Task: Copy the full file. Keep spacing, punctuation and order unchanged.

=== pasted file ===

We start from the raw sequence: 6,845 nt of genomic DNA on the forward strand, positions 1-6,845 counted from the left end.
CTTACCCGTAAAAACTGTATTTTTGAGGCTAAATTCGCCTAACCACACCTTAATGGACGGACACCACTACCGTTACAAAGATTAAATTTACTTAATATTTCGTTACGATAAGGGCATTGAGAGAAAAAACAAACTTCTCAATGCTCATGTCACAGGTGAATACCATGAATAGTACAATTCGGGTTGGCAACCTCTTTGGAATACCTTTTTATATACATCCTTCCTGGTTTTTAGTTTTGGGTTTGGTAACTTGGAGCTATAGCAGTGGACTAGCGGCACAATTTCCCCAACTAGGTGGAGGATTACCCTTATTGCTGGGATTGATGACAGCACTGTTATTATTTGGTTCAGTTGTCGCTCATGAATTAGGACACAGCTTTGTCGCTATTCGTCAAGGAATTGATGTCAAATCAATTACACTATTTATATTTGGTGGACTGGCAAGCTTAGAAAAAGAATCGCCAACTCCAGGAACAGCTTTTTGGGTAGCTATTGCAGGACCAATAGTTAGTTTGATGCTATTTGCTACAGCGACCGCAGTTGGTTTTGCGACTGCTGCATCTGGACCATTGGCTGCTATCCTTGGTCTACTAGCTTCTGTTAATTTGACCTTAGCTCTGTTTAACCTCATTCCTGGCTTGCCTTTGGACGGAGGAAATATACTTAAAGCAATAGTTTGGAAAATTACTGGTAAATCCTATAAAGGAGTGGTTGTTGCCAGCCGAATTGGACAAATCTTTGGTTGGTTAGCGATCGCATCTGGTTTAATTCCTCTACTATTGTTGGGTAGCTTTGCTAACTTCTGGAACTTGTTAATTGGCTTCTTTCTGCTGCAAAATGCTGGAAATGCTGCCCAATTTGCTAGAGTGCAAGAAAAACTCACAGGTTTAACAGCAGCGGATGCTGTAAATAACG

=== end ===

We start from the raw sequence: 6,845 nt of genomic DNA on the forward strand, positions 1-6,845 counted from the left end.
CTTACCCGTAAAAACTGTATTTTTGAGGCTAAATTCGCCTAACCACACCTTAATGGACGGACACCACTACCGTTACAAAGATTAAATTTACTTAATATTTCGTTACGATAAGGGCATTGAGAGAAAAAACAAACTTCTCAATGCTCATGTCACAGGTGAATACCATGAATAGTACAATTCGGGTTGGCAACCTCTTTGGAATACCTTTTTATATACATCCTTCCTGGTTTTTAGTTTTGGGTTTGGTAACTTGGAGCTATAGCAGTGGACTAGCGGCACAATTTCCCCAACTAGGTGGAGGATTACCCTTATTGCTGGGATTGATGACAGCACTGTTATTATTTGGTTCAGTTGTCGCTCATGAATTAGGACACAGCTTTGTCGCTATTCGTCAAGGAATTGATGTCAAATCAATTACACTATTTATATTTGGTGGACTGGCAAGCTTAGAAAAAGAATCGCCAACTCCAGGAACAGCTTTTTGGGTAGCTATTGCAGGACCAATAGTTAGTTTGATGCTATTTGCTACAGCGACCGCAGTTGGTTTTGCGACTGCTGCATCTGGACCATTGGCTGCTATCCTTGGTCTACTAGCTTCTGTTAATTTGACCTTAGCTCTGTTTAACCTCATTCCTGGCTTGCCTTTGGACGGAGGAAATATACTTAAAGCAATAGTTTGGAAAATTACTGGTAAATCCTATAAAGGAGTGGTTGTTGCCAGCCGAATTGGACAAATCTTTGGTTGGTTAGCGATCGCATCTGGTTTAATTCCTCTACTATTGTTGGGTAGCTTTGCTAACTTCTGGAACTTGTTAATTGGCTTCTTTCTGCTGCAAAATGCTGGAAATGCTGCCCAATTTGCTAGAGTGCAAGAAAAACTCACAGGTTTAACAGCAGCGGATGCTGTAAATAACG